Eusébio Ka’apor, 42, was an indigenous leader from Xiborendá Village (Alto Turiaçu Indigenous reserve) in the municipality of Nova Olinda in Maranhão. He was shot to dead by two unknown gunmen in an ambush when he was returning to his village in April 2015.
The Ka’apor people have fought for years against the action of loggers in their territory and demand the exit of the invaders from the indigenous areas. Since 2014, they have intensified complaints to public agencies about the offensive of loggers’ activity through meetings and letters, and have also encouraged the holding of demonstrations and protests near the indigenous village.
In August 2014, the Ka’apor people organized a great campaign within the Alto Turiaçu territory in an attempt to expel the loggers that illegally extract timber. In some areas of the territory, these loggers would approach and give alcohol to natives in order to find out the names of those who organize the action plans of defense and protection of the territory.
Before the killing of Eusébio, two indigenous individuals of the Ka’apor people disappeared, which was in relation to the conflicts between loggers and the indigenous tribe. The Ka’apor have requested action from the public entities that are responsible to solve the conflict. They also requested the public entities to fight against environmental crimes in the region but nothing happened.
Others indigenous leaderships of the village have already been threatened and even victims of murder attempts since the homicide of Eusébio Ka’ apor, and the action of the loggers continues to take place in the indigenous territory, which was ratified in 1989.
Despite suffering from the invaders offensive, the Ka’apor created an Indigenous Forest Guard for protection and management of the Alto Turiaçu Indigenous reserve – which still generates retaliation. Not only in Alto Turiaçu, but also in the Karu reserve and in the Awá-Guajá reserve – which concentrates Awa populations in a situation of voluntary isolation. Indigenous forest rangers also work in these territories. Together, these indigenous territories form, lined by areas of environmental protection and settlements, one of the last forest frontiers in Maranhão, coveted by farmers, loggers and grileiros (those who illegally take over a land with fraudulent documentation).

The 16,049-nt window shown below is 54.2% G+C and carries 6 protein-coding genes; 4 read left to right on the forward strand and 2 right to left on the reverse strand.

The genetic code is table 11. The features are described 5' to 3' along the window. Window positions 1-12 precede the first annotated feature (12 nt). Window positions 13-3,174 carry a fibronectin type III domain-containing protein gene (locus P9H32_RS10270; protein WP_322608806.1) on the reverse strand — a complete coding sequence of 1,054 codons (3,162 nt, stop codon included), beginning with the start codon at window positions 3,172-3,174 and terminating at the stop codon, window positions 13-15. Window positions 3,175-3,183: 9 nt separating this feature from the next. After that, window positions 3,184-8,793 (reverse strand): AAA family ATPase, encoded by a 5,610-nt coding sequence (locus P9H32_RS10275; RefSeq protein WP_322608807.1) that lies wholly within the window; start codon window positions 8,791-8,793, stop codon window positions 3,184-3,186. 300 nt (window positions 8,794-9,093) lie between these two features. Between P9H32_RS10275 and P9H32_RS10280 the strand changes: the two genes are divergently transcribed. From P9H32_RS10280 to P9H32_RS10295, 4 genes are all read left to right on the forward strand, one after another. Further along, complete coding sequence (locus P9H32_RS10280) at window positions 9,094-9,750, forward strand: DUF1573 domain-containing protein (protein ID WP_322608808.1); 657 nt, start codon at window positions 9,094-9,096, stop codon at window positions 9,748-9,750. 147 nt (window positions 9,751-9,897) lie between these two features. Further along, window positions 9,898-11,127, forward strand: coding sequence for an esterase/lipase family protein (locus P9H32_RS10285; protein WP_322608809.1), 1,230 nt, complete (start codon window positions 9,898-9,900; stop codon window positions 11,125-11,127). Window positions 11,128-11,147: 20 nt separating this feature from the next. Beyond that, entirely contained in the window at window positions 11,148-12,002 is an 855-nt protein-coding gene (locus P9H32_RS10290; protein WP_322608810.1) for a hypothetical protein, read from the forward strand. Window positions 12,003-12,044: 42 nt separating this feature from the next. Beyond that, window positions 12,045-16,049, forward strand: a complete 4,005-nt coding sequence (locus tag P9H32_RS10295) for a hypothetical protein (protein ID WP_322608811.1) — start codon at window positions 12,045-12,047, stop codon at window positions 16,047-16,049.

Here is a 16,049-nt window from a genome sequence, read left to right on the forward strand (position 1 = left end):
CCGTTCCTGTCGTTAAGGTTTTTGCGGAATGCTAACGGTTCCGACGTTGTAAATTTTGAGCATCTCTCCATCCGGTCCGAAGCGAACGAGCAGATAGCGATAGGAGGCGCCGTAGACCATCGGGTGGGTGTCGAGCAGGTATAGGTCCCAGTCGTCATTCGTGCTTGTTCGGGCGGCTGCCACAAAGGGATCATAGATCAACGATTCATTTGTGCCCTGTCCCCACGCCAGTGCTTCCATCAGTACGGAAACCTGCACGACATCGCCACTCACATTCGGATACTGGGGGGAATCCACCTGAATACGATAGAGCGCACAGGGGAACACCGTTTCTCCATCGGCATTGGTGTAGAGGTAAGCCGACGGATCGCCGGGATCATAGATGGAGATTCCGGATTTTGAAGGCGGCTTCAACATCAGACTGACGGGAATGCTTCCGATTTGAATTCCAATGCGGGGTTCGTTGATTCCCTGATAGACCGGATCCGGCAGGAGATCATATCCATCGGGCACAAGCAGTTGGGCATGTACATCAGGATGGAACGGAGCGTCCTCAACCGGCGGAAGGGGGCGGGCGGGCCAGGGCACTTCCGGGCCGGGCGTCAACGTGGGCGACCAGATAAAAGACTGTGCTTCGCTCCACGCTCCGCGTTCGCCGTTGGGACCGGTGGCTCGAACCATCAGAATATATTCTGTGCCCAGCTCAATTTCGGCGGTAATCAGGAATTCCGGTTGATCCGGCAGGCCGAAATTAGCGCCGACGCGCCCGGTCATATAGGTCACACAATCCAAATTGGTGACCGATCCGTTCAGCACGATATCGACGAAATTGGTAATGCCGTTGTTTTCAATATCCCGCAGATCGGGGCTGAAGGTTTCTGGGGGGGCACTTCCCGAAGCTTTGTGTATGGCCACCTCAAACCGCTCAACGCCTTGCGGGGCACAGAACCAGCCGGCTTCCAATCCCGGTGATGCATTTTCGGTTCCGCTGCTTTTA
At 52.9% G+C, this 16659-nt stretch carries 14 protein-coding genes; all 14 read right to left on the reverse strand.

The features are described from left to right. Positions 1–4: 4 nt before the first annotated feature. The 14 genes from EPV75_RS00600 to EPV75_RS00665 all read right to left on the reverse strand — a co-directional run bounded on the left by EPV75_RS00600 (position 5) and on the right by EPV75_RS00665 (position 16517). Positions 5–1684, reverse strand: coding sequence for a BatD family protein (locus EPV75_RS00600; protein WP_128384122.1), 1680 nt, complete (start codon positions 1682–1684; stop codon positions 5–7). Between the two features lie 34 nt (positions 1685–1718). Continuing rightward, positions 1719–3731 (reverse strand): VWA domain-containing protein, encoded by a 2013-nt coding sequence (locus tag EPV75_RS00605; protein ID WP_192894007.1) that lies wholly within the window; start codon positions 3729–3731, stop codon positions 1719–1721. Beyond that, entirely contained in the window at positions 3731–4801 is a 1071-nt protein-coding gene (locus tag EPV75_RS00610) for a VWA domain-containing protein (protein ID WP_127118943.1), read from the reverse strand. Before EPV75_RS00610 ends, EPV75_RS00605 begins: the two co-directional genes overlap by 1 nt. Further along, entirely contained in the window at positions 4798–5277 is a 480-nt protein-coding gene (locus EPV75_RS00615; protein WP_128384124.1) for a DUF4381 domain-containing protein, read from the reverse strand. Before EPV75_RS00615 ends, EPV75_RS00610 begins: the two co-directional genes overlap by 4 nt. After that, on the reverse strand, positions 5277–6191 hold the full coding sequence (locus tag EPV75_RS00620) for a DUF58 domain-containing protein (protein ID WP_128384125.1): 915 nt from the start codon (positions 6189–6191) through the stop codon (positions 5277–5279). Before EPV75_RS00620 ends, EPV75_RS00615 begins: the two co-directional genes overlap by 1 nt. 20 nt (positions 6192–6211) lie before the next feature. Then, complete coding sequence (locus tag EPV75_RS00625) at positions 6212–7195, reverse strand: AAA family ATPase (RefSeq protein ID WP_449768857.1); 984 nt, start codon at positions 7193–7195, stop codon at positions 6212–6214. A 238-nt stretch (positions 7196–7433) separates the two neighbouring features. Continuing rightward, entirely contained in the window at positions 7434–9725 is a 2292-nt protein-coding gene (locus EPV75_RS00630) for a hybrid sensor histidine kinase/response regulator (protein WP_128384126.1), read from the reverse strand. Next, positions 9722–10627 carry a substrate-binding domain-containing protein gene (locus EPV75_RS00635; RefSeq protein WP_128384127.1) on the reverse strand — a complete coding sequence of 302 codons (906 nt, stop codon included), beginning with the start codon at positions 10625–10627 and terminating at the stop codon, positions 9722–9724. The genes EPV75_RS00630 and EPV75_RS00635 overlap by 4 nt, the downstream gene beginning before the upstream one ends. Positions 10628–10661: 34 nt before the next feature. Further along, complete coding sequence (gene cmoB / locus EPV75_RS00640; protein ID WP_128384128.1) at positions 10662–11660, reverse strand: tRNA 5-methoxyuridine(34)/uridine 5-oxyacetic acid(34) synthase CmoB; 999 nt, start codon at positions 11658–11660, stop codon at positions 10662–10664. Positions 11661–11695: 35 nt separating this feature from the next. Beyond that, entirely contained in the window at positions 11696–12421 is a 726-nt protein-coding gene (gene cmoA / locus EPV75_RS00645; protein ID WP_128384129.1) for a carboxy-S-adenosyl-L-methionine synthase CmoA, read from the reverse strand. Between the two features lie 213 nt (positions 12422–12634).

The Ka’apor have been chased and threatened daily due to the activity of territorial monitoring and self-protection that they promote against the action of loggers.
The case of Eusébio Ka’apor was denounced internationally by organizations such as the CIMI (Missionary Indigenous Council) and condemned by international organizations such as the Inter-American Commission on Human Rights (IACHR).
However, the repercussion of the case unfortunately did not accelerate the investigation process and so far the case remains unsolved with no identified suspect of the assassination.
The Ka’por people still press for some progress in the investigations. In July 2015, they blocked a road in the region to protest against illegal logging in Alto Turiaçu Indigenous reserve and the slowness of the investigation of Eusébio’s murder. “The police give no response, they seem to be protecting the suspects. They did not invite any loggers to testify”, says a leadership.
Due to the pressure from indigenous people, some public agencies have carried out some initiatives. In 2015, the Brazilian Government Agency for Law Enforcement and Prosecution of Crimes from Maranhão hosted a meeting with representatives of several villages located in the Alto Turiaçu These included; the Human Rights Commission of the Brazilian Lawyers Association in Maranhão , The Secretariat of Public Security of Maranhão, and the Secretariat of Education with the objective of hearing the indigenous leaderships about their threats and discussing problems in providing education and health services in villages.
In March 2016, the Federal Police conducted an operation to combat illegal deforestation in the Alto Turiaçu. Eleven people were arrested in the operation; seven of them in flagrant. Among these were loggers and gunmen. Besides that, fifteen sawmills that received illegally logged timber from the indigenous land were closed in the region.
However, the Ka’apor people stated that in response to this operation, the loggers invaded villages in the territory, wounded indigenous people with shots and abducted Iraúna, a Ka’apor indigenous girl, age 14, who remains missing. Threats and attacks on Ka’ apor Indians continue.
Cedoc Dom Tomás Balduino – CPT
Comissão Pastoral da Terra – CPT
Conselho Indigenista Missionário (CIMI)